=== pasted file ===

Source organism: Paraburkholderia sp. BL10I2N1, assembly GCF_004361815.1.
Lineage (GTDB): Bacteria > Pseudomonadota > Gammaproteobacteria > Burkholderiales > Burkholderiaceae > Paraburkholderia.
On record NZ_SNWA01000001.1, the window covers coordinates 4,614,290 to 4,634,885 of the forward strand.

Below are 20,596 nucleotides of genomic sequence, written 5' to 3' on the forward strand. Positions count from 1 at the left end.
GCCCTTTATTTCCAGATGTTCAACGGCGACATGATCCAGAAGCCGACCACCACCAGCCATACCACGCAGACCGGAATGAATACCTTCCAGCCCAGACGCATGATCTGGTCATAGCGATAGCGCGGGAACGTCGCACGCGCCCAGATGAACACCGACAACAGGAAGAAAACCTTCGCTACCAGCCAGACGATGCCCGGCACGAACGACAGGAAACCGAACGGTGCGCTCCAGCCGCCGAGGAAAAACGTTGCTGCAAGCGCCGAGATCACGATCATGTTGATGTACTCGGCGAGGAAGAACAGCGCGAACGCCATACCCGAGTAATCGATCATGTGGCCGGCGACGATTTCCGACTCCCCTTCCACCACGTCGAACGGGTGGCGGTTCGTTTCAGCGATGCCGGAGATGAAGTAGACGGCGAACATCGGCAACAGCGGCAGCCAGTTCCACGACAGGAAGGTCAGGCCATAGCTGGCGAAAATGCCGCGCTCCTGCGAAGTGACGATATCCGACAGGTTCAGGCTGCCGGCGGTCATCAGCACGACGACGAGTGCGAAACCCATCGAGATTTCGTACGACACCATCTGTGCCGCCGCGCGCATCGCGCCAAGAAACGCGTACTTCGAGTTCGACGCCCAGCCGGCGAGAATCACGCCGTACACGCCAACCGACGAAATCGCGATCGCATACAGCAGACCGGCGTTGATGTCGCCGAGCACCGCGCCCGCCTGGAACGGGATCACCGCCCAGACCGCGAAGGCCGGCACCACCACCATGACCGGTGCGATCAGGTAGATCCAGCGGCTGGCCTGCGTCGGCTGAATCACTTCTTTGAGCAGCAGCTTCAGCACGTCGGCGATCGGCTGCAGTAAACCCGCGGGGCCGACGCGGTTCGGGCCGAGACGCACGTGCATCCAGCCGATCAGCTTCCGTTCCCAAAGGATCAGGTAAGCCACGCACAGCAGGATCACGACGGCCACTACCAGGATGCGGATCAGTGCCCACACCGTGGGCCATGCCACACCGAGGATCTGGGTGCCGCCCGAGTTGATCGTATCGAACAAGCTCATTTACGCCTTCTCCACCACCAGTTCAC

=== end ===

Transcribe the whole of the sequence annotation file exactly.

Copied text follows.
Source organism: Paraburkholderia sp. BL10I2N1, assembly GCF_004361815.1.
Lineage (GTDB): Bacteria > Pseudomonadota > Gammaproteobacteria > Burkholderiales > Burkholderiaceae > Paraburkholderia.
On record NZ_SNWA01000001.1, the window covers coordinates 4,614,290 to 4,634,885 of the forward strand.

Below are 20,596 nucleotides of genomic sequence, written 5' to 3' on the forward strand. Positions count from 1 at the left end.
GCCCTTTATTTCCAGATGTTCAACGGCGACATGATCCAGAAGCCGACCACCACCAGCCATACCACGCAGACCGGAATGAATACCTTCCAGCCCAGACGCATGATCTGGTCATAGCGATAGCGCGGGAACGTCGCACGCGCCCAGATGAACACCGACAACAGGAAGAAAACCTTCGCTACCAGCCAGACGATGCCCGGCACGAACGACAGGAAACCGAACGGTGCGCTCCAGCCGCCGAGGAAAAACGTTGCTGCAAGCGCCGAGATCACGATCATGTTGATGTACTCGGCGAGGAAGAACAGCGCGAACGCCATACCCGAGTAATCGATCATGTGGCCGGCGACGATTTCCGACTCCCCTTCCACCACGTCGAACGGGTGGCGGTTCGTTTCAGCGATGCCGGAGATGAAGTAGACGGCGAACATCGGCAACAGCGGCAGCCAGTTCCACGACAGGAAGGTCAGGCCATAGCTGGCGAAAATGCCGCGCTCCTGCGAAGTGACGATATCCGACAGGTTCAGGCTGCCGGCGGTCATCAGCACGACGACGAGTGCGAAACCCATCGAGATTTCGTACGACACCATCTGTGCCGCCGCGCGCATCGCGCCAAGAAACGCGTACTTCGAGTTCGACGCCCAGCCGGCGAGAATCACGCCGTACACGCCAACCGACGAAATCGCGATCGCATACAGCAGACCGGCGTTGATGTCGCCGAGCACCGCGCCCGCCTGGAACGGGATCACCGCCCAGACCGCGAAGGCCGGCACCACCACCATGACCGGTGCGATCAGGTAGATCCAGCGGCTGGCCTGCGTCGGCTGAATCACTTCTTTGAGCAGCAGCTTCAGCACGTCGGCGATCGGCTGCAGTAAACCCGCGGGGCCGACGCGGTTCGGGCCGAGACGCACGTGCATCCAGCCGATCAGCTTCCGTTCCCAAAGGATCAGGTAAGCCACGCACAGCAGGATCACGACGGCCACTACCAGGATGCGGATCAGTGCCCACACCGTGGGCCATGCCACACCGAGGATCTGGGTGCCGCCCGAGTTGATCGTATCGAACAAGCTCATTTACGCCTTCTCCACCACCAGTTCAC